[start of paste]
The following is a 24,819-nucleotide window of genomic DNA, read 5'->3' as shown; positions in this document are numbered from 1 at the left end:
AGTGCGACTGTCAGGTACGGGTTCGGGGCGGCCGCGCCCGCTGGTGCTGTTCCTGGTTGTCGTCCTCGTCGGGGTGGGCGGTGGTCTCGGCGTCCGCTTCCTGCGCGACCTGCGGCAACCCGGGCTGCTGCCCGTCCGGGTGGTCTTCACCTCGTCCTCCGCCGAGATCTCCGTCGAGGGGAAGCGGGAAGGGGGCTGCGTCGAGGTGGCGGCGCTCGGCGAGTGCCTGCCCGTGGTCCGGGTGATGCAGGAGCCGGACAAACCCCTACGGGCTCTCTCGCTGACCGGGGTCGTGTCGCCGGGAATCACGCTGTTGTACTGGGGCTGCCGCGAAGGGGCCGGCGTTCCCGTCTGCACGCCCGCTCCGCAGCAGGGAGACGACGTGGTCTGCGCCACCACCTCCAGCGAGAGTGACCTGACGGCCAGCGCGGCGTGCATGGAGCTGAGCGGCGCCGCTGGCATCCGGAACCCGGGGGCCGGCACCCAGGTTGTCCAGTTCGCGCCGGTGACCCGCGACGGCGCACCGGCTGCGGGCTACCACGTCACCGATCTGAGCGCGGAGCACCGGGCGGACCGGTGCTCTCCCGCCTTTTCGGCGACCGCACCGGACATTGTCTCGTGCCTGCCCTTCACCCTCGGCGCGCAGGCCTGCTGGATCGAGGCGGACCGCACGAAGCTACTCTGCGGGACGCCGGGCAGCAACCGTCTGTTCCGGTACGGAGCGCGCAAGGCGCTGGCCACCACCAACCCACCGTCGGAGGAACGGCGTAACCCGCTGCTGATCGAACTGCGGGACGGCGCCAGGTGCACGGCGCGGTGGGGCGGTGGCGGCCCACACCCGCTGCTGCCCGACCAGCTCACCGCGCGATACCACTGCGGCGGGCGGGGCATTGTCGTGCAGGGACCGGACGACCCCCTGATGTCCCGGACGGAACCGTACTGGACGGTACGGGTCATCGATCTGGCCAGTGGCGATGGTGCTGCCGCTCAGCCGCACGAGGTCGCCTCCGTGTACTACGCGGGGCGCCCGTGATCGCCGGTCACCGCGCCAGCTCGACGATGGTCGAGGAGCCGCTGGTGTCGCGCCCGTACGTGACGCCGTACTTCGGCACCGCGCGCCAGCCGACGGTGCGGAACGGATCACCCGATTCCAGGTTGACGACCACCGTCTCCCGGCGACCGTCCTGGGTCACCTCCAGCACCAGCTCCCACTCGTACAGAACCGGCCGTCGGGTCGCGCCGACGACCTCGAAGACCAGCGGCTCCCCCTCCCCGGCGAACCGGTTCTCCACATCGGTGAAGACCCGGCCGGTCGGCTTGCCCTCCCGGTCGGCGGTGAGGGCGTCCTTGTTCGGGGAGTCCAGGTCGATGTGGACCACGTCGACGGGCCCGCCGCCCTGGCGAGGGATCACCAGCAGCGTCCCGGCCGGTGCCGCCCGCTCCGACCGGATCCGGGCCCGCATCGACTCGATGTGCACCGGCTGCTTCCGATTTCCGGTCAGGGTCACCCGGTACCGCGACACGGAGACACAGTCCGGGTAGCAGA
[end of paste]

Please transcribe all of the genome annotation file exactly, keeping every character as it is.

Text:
The following is a 24,819-nucleotide window of genomic DNA, read 5'->3' as shown; positions in this document are numbered from 1 at the left end:
AGTGCGACTGTCAGGTACGGGTTCGGGGCGGCCGCGCCCGCTGGTGCTGTTCCTGGTTGTCGTCCTCGTCGGGGTGGGCGGTGGTCTCGGCGTCCGCTTCCTGCGCGACCTGCGGCAACCCGGGCTGCTGCCCGTCCGGGTGGTCTTCACCTCGTCCTCCGCCGAGATCTCCGTCGAGGGGAAGCGGGAAGGGGGCTGCGTCGAGGTGGCGGCGCTCGGCGAGTGCCTGCCCGTGGTCCGGGTGATGCAGGAGCCGGACAAACCCCTACGGGCTCTCTCGCTGACCGGGGTCGTGTCGCCGGGAATCACGCTGTTGTACTGGGGCTGCCGCGAAGGGGCCGGCGTTCCCGTCTGCACGCCCGCTCCGCAGCAGGGAGACGACGTGGTCTGCGCCACCACCTCCAGCGAGAGTGACCTGACGGCCAGCGCGGCGTGCATGGAGCTGAGCGGCGCCGCTGGCATCCGGAACCCGGGGGCCGGCACCCAGGTTGTCCAGTTCGCGCCGGTGACCCGCGACGGCGCACCGGCTGCGGGCTACCACGTCACCGATCTGAGCGCGGAGCACCGGGCGGACCGGTGCTCTCCCGCCTTTTCGGCGACCGCACCGGACATTGTCTCGTGCCTGCCCTTCACCCTCGGCGCGCAGGCCTGCTGGATCGAGGCGGACCGCACGAAGCTACTCTGCGGGACGCCGGGCAGCAACCGTCTGTTCCGGTACGGAGCGCGCAAGGCGCTGGCCACCACCAACCCACCGTCGGAGGAACGGCGTAACCCGCTGCTGATCGAACTGCGGGACGGCGCCAGGTGCACGGCGCGGTGGGGCGGTGGCGGCCCACACCCGCTGCTGCCCGACCAGCTCACCGCGCGATACCACTGCGGCGGGCGGGGCATTGTCGTGCAGGGACCGGACGACCCCCTGATGTCCCGGACGGAACCGTACTGGACGGTACGGGTCATCGATCTGGCCAGTGGCGATGGTGCTGCCGCTCAGCCGCACGAGGTCGCCTCCGTGTACTACGCGGGGCGCCCGTGATCGCCGGTCACCGCGCCAGCTCGACGATGGTCGAGGAGCCGCTGGTGTCGCGCCCGTACGTGACGCCGTACTTCGGCACCGCGCGCCAGCCGACGGTGCGGAACGGATCACCCGATTCCAGGTTGACGACCACCGTCTCCCGGCGACCGTCCTGGGTCACCTCCAGCACCAGCTCCCACTCGTACAGAACCGGCCGTCGGGTCGCGCCGACGACCTCGAAGACCAGCGGCTCCCCCTCCCCGGCGAACCGGTTCTCCACATCGGTGAAGACCCGGCCGGTCGGCTTGCCCTCCCGGTCGGCGGTGAGGGCGTCCTTGTTCGGGGAGTCCAGGTCGATGTGGACCACGTCGACGGGCCCGCCGCCCTGGCGAGGGATCACCAGCAGCGTCCCGGCCGGTGCCGCCCGCTCCGACCGGATCCGGGCCCGCATCGACTCGATGTGCACCGGCTGCTTCCGATTTCCGGTCAGGGTCACCCGGTACCGCGACACGGAGACACAGTCCGGGTAGCAGA